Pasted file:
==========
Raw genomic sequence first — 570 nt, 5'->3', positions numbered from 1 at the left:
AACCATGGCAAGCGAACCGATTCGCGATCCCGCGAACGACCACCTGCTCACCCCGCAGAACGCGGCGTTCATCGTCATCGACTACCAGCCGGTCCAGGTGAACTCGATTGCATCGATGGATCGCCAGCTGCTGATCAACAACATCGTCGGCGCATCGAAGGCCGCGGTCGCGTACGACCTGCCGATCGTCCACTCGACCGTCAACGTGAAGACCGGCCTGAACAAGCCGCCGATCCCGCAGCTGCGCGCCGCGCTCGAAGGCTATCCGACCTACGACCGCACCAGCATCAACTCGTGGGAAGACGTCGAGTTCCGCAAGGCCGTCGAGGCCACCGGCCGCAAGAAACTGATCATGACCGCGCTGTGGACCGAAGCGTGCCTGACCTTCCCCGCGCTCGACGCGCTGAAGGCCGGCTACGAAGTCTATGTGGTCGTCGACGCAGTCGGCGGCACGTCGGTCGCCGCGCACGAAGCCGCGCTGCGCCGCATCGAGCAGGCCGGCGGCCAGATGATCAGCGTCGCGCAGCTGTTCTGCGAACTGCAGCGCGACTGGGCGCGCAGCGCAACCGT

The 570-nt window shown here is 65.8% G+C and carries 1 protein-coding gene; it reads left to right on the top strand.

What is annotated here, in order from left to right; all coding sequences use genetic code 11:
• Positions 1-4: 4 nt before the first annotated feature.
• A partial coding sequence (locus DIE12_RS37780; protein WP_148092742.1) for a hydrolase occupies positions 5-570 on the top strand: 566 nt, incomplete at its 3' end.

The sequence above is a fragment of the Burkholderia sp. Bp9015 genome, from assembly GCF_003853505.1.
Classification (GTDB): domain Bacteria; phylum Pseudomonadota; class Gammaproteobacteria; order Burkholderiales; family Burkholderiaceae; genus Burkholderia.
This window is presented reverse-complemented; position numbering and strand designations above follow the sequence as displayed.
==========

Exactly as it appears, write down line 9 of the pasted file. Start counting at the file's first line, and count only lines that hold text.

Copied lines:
This window is presented reverse-complemented; position numbering and strand designations above follow the sequence as displayed.